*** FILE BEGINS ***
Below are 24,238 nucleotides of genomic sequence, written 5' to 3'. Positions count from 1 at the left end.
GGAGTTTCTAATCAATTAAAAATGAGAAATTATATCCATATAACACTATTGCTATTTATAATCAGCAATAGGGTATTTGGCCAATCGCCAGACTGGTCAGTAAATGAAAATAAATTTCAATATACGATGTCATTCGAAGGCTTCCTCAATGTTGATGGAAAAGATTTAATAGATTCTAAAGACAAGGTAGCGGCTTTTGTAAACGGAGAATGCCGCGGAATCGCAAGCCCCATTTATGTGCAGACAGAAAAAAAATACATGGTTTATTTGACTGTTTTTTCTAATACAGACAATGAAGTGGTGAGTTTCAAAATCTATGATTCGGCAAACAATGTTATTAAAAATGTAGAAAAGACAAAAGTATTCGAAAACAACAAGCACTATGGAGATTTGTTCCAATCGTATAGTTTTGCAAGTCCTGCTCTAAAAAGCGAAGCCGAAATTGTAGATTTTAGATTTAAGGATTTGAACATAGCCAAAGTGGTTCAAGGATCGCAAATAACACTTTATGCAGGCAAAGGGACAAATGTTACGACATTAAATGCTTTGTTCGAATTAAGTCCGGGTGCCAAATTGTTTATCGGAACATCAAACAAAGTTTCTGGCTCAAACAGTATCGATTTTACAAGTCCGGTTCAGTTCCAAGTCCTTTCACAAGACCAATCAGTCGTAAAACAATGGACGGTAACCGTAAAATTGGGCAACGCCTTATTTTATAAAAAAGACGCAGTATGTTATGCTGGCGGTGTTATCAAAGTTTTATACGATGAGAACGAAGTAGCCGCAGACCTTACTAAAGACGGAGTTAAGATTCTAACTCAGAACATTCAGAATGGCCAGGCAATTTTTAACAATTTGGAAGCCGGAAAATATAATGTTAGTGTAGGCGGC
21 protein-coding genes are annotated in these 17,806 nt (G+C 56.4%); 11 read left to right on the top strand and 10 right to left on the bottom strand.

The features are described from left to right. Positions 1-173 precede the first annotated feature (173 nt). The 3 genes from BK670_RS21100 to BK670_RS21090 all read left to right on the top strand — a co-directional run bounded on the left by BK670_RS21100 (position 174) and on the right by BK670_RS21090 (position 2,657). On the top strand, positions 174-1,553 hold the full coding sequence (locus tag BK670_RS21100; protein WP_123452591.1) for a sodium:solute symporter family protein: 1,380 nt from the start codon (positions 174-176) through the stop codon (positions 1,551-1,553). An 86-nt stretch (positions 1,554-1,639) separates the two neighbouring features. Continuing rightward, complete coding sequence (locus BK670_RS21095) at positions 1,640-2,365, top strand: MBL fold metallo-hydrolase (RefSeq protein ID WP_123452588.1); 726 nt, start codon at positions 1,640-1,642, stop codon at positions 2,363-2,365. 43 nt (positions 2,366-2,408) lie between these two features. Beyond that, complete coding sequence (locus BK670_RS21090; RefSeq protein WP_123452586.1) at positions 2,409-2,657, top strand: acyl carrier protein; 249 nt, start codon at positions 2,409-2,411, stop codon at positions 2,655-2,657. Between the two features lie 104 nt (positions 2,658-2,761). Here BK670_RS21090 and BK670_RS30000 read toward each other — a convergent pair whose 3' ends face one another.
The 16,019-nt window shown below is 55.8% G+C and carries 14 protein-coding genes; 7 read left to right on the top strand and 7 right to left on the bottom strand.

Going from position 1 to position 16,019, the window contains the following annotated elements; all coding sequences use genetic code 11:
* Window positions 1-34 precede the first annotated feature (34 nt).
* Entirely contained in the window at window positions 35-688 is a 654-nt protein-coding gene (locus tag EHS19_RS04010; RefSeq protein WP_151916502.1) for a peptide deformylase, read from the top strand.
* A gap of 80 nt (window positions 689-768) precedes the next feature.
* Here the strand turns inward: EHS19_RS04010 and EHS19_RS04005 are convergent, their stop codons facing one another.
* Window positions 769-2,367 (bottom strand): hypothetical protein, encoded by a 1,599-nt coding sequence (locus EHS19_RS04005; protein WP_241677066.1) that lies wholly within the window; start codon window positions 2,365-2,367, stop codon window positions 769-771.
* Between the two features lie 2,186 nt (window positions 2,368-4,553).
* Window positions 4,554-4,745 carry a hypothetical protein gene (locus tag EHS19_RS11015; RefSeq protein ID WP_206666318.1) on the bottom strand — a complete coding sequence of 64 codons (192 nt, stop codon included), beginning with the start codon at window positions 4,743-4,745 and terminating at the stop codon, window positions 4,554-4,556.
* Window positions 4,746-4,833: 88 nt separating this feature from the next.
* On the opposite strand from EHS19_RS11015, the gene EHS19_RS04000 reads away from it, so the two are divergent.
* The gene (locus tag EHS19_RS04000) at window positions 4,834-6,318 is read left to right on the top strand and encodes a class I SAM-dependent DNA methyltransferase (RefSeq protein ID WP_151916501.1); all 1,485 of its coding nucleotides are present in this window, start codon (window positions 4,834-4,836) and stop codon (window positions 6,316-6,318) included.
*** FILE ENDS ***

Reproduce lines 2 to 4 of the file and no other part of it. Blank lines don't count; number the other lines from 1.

GGAGTTTCTAATCAATTAAAAATGAGAAATTATATCCATATAACACTATTGCTATTTATAATCAGCAATAGGGTATTTGGCCAATCGCCAGACTGGTCAGTAAATGAAAATAAATTTCAATATACGATGTCATTCGAAGGCTTCCTCAATGTTGATGGAAAAGATTTAATAGATTCTAAAGACAAGGTAGCGGCTTTTGTAAACGGAGAATGCCGCGGAATCGCAAGCCCCATTTATGTGCAGACAGAAAAAAAATACATGGTTTATTTGACTGTTTTTTCTAATACAGACAATGAAGTGGTGAGTTTCAAAATCTATGATTCGGCAAACAATGTTATTAAAAATGTAGAAAAGACAAAAGTATTCGAAAACAACAAGCACTATGGAGATTTGTTCCAATCGTATAGTTTTGCAAGTCCTGCTCTAAAAAGCGAAGCCGAAATTGTAGATTTTAGATTTAAGGATTTGAACATAGCCAAAGTGGTTCAAGGATCGCAAATAACACTTTATGCAGGCAAAGGGACAAATGTTACGACATTAAATGCTTTGTTCGAATTAAGTCCGGGTGCCAAATTGTTTATCGGAACATCAAACAAAGTTTCTGGCTCAAACAGTATCGATTTTACAAGTCCGGTTCAGTTCCAAGTCCTTTCACAAGACCAATCAGTCGTAAAACAATGGACGGTAACCGTAAAATTGGGCAACGCCTTATTTTATAAAAAAGACGCAGTATGTTATGCTGGCGGTGTTATCAAAGTTTTATACGATGAGAACGAAGTAGCCGCAGACCTTACTAAAGACGGAGTTAAGATTCTAACTCAGAACATTCAGAATGGCCAGGCAATTTTTAACAATTTGGAAGCCGGAAAATATAATGTTAGTGTAGGCGGC
21 protein-coding genes are annotated in these 17,806 nt (G+C 56.4%); 11 read left to right on the top strand and 10 right to left on the bottom strand.

The features are described from left to right. Positions 1-173 precede the first annotated feature (173 nt). The 3 genes from BK670_RS21100 to BK670_RS21090 all read left to right on the top strand — a co-directional run bounded on the left by BK670_RS21100 (position 174) and on the right by BK670_RS21090 (position 2,657). On the top strand, positions 174-1,553 hold the full coding sequence (locus tag BK670_RS21100; protein WP_123452591.1) for a sodium:solute symporter family protein: 1,380 nt from the start codon (positions 174-176) through the stop codon (positions 1,551-1,553). An 86-nt stretch (positions 1,554-1,639) separates the two neighbouring features. Continuing rightward, complete coding sequence (locus BK670_RS21095) at positions 1,640-2,365, top strand: MBL fold metallo-hydrolase (RefSeq protein ID WP_123452588.1); 726 nt, start codon at positions 1,640-1,642, stop codon at positions 2,363-2,365. 43 nt (positions 2,366-2,408) lie between these two features. Beyond that, complete coding sequence (locus BK670_RS21090; RefSeq protein WP_123452586.1) at positions 2,409-2,657, top strand: acyl carrier protein; 249 nt, start codon at positions 2,409-2,411, stop codon at positions 2,655-2,657. Between the two features lie 104 nt (positions 2,658-2,761). Here BK670_RS21090 and BK670_RS30000 read toward each other — a convergent pair whose 3' ends face one another.